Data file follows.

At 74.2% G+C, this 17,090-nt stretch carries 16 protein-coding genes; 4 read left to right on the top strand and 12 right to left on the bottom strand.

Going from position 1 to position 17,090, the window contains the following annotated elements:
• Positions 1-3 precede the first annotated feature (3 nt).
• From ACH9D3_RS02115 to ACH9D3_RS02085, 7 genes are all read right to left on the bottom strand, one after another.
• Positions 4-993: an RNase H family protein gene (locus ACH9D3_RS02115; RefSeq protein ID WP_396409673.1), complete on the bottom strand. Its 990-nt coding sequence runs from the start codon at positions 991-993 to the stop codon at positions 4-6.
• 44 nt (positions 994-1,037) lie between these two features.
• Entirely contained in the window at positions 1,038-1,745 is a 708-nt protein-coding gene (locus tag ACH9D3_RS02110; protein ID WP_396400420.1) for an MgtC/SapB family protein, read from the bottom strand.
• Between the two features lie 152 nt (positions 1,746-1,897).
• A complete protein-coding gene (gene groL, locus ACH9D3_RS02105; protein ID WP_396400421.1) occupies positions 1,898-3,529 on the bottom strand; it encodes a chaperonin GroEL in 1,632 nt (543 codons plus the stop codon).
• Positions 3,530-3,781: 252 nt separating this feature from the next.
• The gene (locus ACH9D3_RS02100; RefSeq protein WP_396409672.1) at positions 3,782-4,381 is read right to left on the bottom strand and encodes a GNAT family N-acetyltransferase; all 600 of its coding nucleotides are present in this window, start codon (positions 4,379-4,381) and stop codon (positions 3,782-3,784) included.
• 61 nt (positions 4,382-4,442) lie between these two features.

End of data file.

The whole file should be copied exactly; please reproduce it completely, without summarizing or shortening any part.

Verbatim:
At 74.2% G+C, this 17,090-nt stretch carries 16 protein-coding genes; 4 read left to right on the top strand and 12 right to left on the bottom strand.

Going from position 1 to position 17,090, the window contains the following annotated elements:
• Positions 1-3 precede the first annotated feature (3 nt).
• From ACH9D3_RS02115 to ACH9D3_RS02085, 7 genes are all read right to left on the bottom strand, one after another.
• Positions 4-993: an RNase H family protein gene (locus ACH9D3_RS02115; RefSeq protein ID WP_396409673.1), complete on the bottom strand. Its 990-nt coding sequence runs from the start codon at positions 991-993 to the stop codon at positions 4-6.
• 44 nt (positions 994-1,037) lie between these two features.
• Entirely contained in the window at positions 1,038-1,745 is a 708-nt protein-coding gene (locus tag ACH9D3_RS02110; protein ID WP_396400420.1) for an MgtC/SapB family protein, read from the bottom strand.
• Between the two features lie 152 nt (positions 1,746-1,897).
• A complete protein-coding gene (gene groL, locus ACH9D3_RS02105; protein ID WP_396400421.1) occupies positions 1,898-3,529 on the bottom strand; it encodes a chaperonin GroEL in 1,632 nt (543 codons plus the stop codon).
• Positions 3,530-3,781: 252 nt separating this feature from the next.
• The gene (locus ACH9D3_RS02100; RefSeq protein WP_396409672.1) at positions 3,782-4,381 is read right to left on the bottom strand and encodes a GNAT family N-acetyltransferase; all 600 of its coding nucleotides are present in this window, start codon (positions 4,379-4,381) and stop codon (positions 3,782-3,784) included.
• 61 nt (positions 4,382-4,442) lie between these two features.